• @waxeagle That's not what's tricky about it, what's tricky is if an offside should have been called before the ball reached the Irish defender. The rule is open to interpretation, the ref decided that Jelavić wasn't actively participating in the offence and that's fine by me. But if it had happened in a Greece game I'd be furious. – user313 Jun 12 '12 at 14:32
4

The key man is Vukojevic, the other guy that's offside. He tackles towards the ball from an offside position and that's why Ward panics and hits the ball poorly. If Ward didn't see Vukojevic he'd take his time to clear the ball. Why does he have to defend against a player that's in an illegal position? It would have been so much easier to blow for offside than to let this one flow. If the ref blew no one would have any discussions now. The offside rule should be defined in a better way so things like this don't happen again. It's legal, technically, but it's really unfair, we are basically rewarding the attacker because he dull, slow and too lazy to get out of an offside position.

"Interfering with an opponent" means:- Preventing an opponent from playing or being able to play the ball.- Making a gesture or movement which, in the opinion of the referee, deceives or distracts an opponent

That's what Vukojevic did and i don't see a good reason not to interrupt the game right there. FIFA should provide more detailed laws in the future and not let the referees decide what to do. Their estimates are very often wrong. If you fall after a light bump (like the irish player did the whole game) you'll probably get a free kick but if you don't fall after a kick in the legs you most likely won't get anything. That happened in the Netherlands game. Huntelar was about to strike when he was kicked from behind by a Danish player. He didn't fall like most players do and no penalty was given when it should have. Eliminate the cheaters and make the rules clearer and easier to follow.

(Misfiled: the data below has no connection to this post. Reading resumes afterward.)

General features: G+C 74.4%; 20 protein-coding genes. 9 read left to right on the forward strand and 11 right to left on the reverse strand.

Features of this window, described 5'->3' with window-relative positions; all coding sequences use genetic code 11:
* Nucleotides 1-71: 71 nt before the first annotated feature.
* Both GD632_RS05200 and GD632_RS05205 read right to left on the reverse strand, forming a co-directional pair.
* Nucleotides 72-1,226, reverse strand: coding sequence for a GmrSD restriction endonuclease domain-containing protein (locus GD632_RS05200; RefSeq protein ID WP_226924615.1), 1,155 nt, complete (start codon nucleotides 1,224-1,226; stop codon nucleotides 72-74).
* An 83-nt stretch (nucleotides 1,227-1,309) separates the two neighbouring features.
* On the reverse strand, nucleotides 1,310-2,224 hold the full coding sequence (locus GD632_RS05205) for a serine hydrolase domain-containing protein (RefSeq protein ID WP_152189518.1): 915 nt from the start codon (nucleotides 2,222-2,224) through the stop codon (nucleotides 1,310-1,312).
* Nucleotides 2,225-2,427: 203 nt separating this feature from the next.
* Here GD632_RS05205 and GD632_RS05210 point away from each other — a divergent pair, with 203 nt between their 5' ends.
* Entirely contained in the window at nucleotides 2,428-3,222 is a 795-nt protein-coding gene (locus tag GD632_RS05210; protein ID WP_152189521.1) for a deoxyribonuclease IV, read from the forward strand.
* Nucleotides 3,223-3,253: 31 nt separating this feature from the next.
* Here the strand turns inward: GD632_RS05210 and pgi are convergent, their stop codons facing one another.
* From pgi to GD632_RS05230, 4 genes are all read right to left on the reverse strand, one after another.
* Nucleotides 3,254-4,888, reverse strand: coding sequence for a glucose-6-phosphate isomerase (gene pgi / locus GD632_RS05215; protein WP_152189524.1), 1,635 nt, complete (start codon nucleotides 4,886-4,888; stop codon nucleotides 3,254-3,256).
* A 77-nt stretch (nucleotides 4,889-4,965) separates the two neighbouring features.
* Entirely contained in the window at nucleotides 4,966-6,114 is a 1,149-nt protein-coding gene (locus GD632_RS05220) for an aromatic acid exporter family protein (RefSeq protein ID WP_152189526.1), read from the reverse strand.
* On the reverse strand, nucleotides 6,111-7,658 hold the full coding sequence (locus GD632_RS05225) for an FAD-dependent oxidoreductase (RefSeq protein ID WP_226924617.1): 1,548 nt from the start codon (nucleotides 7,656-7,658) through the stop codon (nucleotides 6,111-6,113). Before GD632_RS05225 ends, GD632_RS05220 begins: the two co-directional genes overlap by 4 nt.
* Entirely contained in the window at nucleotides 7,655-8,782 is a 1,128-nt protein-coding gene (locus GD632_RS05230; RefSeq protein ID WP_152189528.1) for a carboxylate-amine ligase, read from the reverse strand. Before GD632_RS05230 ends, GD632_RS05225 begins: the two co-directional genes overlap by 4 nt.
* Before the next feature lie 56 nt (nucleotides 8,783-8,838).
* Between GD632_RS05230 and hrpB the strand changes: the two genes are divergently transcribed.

• 1
    You are completely right in that had the referee stopped the game at the first pass, this decision would have been “correct” (i.e. nobody would protest). He had let the game continue, and this decision was also “correct” (i.e. he is able to justify it, ex post). This is not exactly a perfect situation. – Mormegil Jun 14 '12 at 9:48
3

Jelavic isn't in an offside position since he got the ball from an Ireland player,
you can see that the ball doesn't rebound off an opponent except the Irish player accidentally passes the ball to Jelavic (it's doesn't matter if the pass of the Irish player was on purpose or by mistake),
and according to FIFA rules an offside is called to a player only if the pass came from one of his team.
It doesn't matter that at the first pass Jelavic was offside.

A player in an offside position is only penalised if, at the moment the ball touches or is played by one of his team, he is, in the opinion of the referee, involved in active play by:
• interfering with play or
• interfering with an opponent or
• gaining an advantage by being in that position

-1

It is offside. In the first shoot, the player is clearly on the zone that the ball will go, and it offside. Then there is are some bumps on other players, and after that the Irish guy kicked it badly to his own goal. It's still offside, since the Irish player didn't try to pass it or played it on purpose.

It looks like he just missed the kick. It was offside, but last call is for the referee. IMHO this is the case: example 12 page 107

  • 3
    Look at my answer, the ball doesn't rebounds off an opponent as your example.. the Irish player accidentally passes the ball to Jelavic, it's doesn't matter if the pass of the Irish player was on purpose or by mistake. – Dor Cohen Jun 12 '12 at 7:43
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    I wrotte this answer a long before you edited the question.. But this is a matter on how you interpreted the position of the player. The IRE guy failed to kick the ball, but Jelavić was already in offside gaining advantage of his position. In fact the ball goes to his position before start bouncing and that should be called offside. – gbianchi Jun 12 '12 at 13:06